Finance

Call for a unified accounting body in Zim

Phillimon Mhlanga

Zimbabwe’s largest and oldest professional accountancy body, the Institute of Chartered Accountants of Zimbabwe (ICAZ) has described the accounting industry in Zimbabwe as “too fragmented” and called for a merger of the numerous local accounting bodies.

Delivering his valedictory speech, Martin Makaya, the immediate past president of ICAZ, said the move would allow the profession to be “effective in the public domain”.

He was speaking at the institute’s centenary congress in the resort town of Victoria Falls last week, which attracted more than 400 delegates.

Makaya cited influence that a single larger body would hold when discussing accounting issues with government, regulators and standard setters.

The proposed merger means all of the eight professional accounting bodies in Zimbabwe will join forces, uniting 4 329 accountants.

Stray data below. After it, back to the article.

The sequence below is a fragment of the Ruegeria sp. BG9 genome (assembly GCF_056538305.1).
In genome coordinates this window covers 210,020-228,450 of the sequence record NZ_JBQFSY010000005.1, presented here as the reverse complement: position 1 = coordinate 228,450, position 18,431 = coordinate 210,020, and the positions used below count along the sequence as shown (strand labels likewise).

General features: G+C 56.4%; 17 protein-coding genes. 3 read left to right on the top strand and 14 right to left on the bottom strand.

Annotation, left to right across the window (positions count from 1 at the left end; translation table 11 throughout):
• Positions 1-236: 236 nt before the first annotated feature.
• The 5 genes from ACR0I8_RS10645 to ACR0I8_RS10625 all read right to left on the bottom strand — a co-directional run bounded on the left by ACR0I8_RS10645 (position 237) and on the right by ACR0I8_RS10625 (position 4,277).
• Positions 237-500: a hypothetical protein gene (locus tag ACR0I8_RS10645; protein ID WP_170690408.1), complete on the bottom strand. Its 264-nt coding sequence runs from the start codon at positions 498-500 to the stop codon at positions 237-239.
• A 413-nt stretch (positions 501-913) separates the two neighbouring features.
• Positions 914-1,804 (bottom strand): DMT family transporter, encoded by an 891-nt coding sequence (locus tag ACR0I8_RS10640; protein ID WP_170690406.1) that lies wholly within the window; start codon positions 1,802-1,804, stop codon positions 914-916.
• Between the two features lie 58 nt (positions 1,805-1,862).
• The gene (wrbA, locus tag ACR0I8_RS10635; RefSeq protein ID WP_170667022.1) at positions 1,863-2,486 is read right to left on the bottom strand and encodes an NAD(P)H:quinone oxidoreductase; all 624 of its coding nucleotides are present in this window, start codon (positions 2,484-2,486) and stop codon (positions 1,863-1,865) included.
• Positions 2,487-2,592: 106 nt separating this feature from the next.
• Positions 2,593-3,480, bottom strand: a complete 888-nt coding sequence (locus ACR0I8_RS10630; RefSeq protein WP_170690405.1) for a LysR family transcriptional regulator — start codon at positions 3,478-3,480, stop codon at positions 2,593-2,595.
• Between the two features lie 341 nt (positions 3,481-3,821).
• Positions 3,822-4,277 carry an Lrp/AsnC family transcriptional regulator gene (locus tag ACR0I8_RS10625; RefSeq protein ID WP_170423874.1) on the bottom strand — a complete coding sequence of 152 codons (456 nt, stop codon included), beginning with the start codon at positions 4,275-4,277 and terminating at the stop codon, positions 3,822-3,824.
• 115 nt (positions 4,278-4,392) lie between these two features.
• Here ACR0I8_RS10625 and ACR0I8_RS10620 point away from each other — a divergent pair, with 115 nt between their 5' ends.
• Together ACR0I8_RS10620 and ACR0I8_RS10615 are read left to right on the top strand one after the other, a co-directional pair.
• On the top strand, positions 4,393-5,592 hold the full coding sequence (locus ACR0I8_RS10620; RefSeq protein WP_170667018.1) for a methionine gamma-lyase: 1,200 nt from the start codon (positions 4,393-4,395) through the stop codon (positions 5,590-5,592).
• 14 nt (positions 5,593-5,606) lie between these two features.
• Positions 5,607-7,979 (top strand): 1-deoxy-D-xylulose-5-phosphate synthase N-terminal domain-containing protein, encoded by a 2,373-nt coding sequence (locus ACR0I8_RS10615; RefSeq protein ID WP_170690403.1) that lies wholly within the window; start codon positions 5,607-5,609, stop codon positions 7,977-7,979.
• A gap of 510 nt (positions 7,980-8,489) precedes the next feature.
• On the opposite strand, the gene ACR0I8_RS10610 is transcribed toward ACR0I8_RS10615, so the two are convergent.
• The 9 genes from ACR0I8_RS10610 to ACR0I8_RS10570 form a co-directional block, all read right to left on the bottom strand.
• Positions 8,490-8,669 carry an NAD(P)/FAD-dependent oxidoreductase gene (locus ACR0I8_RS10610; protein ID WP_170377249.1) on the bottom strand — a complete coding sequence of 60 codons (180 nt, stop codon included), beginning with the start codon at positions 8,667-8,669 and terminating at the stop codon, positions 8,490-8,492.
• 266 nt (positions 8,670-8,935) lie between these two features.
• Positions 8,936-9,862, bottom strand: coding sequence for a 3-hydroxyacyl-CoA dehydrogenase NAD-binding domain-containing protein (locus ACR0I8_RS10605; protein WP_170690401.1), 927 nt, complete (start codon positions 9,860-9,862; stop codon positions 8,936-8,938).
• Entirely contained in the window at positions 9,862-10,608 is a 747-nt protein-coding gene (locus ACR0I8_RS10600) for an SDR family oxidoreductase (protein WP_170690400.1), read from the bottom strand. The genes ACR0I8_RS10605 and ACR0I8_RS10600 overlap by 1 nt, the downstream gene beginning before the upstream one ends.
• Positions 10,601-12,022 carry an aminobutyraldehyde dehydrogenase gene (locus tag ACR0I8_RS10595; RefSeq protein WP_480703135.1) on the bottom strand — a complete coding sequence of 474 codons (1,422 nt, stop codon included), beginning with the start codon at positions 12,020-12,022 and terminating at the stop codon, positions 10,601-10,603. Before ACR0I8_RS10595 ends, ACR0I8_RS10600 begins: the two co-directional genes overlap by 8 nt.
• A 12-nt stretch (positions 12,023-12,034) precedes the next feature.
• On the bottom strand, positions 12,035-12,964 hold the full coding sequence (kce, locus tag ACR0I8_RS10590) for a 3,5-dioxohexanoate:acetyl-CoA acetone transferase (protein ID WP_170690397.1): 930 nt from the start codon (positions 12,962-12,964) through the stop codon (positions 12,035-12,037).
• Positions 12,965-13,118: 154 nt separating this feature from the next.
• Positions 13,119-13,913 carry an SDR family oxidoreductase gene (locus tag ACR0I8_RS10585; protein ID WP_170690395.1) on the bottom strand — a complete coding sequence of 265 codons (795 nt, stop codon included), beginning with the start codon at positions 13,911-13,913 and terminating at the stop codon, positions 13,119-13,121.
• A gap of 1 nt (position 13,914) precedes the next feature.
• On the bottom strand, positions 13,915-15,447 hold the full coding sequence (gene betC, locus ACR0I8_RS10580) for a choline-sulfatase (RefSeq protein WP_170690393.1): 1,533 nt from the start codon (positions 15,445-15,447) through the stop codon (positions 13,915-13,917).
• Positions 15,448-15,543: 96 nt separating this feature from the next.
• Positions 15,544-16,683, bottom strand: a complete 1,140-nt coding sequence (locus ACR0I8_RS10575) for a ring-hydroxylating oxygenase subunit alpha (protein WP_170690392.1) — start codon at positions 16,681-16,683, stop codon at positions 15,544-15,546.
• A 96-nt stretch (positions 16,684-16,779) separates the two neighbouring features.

Of that figure, ICAZ’s membership currently stands at 2 236 while the Chartered Secretaries and Administration has 908 members, Association of Chartered Certified Accountants (682) , Certified Public Accountants (117), the Institute of Tax Accountants (117), Chartered Institute of Management Accountants (115), Institute of Administration and Commerce (84) and Southern Africa Association of Accountants (70). The merger or consolidation of accounting bodies requires approval of various bodies. Makaya said ICAZ has already started the processing towards merging of local accounting bodies. Representatives from several professional accounting bodies attended the ICAZ congress in Victoria Falls last week.

“The observation is that the accounting profession in Zimbabwe urgently needs consolidation,” Makaya said.

Similar mergers have already taken place in other countries. Canada, for example has brought together Canadian Institute of Chartered Accountants and the Certified Management Accountants of Canada to form the Chartered Professional Accountants of Canada.

The deal was done to allow them to meet the evolving needs of accountants and the business community as a whole.

Recently, the Institute of Chartered Accountants in England and Wales, Chartered Institute of Management Accountants and the Chartered Institute of Public Finance and Accountancy, one of the UK’s largest accountancy bodies began potential merger discussions. The plan, however, failed to come to fruition, as the three institutes were unable to find a common ground that members could agree on.

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